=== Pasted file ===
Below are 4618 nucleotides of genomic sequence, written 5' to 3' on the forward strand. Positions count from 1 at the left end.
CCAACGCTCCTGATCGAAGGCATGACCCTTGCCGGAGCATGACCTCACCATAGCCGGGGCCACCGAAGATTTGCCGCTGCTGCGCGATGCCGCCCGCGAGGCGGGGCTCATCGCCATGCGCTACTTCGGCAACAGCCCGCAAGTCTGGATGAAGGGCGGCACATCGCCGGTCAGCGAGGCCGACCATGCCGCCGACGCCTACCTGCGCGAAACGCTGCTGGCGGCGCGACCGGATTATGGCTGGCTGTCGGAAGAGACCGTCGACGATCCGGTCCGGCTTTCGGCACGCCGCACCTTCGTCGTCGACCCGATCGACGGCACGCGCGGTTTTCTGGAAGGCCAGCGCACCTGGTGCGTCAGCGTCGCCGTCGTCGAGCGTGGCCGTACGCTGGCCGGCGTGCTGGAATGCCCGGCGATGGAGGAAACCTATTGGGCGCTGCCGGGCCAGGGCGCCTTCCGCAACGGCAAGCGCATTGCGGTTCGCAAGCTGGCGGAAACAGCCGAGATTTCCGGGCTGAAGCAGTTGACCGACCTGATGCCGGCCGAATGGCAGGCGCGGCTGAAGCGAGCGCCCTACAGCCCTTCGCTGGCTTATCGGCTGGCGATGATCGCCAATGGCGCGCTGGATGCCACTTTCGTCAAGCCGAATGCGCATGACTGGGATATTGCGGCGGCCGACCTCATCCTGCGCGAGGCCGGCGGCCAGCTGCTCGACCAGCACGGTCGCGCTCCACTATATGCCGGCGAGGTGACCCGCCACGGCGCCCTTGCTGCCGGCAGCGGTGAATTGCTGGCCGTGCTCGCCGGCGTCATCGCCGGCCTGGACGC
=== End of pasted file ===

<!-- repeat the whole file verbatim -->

Below are 4618 nucleotides of genomic sequence, written 5' to 3' on the forward strand. Positions count from 1 at the left end.
CCAACGCTCCTGATCGAAGGCATGACCCTTGCCGGAGCATGACCTCACCATAGCCGGGGCCACCGAAGATTTGCCGCTGCTGCGCGATGCCGCCCGCGAGGCGGGGCTCATCGCCATGCGCTACTTCGGCAACAGCCCGCAAGTCTGGATGAAGGGCGGCACATCGCCGGTCAGCGAGGCCGACCATGCCGCCGACGCCTACCTGCGCGAAACGCTGCTGGCGGCGCGACCGGATTATGGCTGGCTGTCGGAAGAGACCGTCGACGATCCGGTCCGGCTTTCGGCACGCCGCACCTTCGTCGTCGACCCGATCGACGGCACGCGCGGTTTTCTGGAAGGCCAGCGCACCTGGTGCGTCAGCGTCGCCGTCGTCGAGCGTGGCCGTACGCTGGCCGGCGTGCTGGAATGCCCGGCGATGGAGGAAACCTATTGGGCGCTGCCGGGCCAGGGCGCCTTCCGCAACGGCAAGCGCATTGCGGTTCGCAAGCTGGCGGAAACAGCCGAGATTTCCGGGCTGAAGCAGTTGACCGACCTGATGCCGGCCGAATGGCAGGCGCGGCTGAAGCGAGCGCCCTACAGCCCTTCGCTGGCTTATCGGCTGGCGATGATCGCCAATGGCGCGCTGGATGCCACTTTCGTCAAGCCGAATGCGCATGACTGGGATATTGCGGCGGCCGACCTCATCCTGCGCGAGGCCGGCGGCCAGCTGCTCGACCAGCACGGTCGCGCTCCACTATATGCCGGCGAGGTGACCCGCCACGGCGCCCTTGCTGCCGGCAGCGGTGAATTGCTGGCCGTGCTCGCCGGCGTCATCGCCGGCCTGGACGC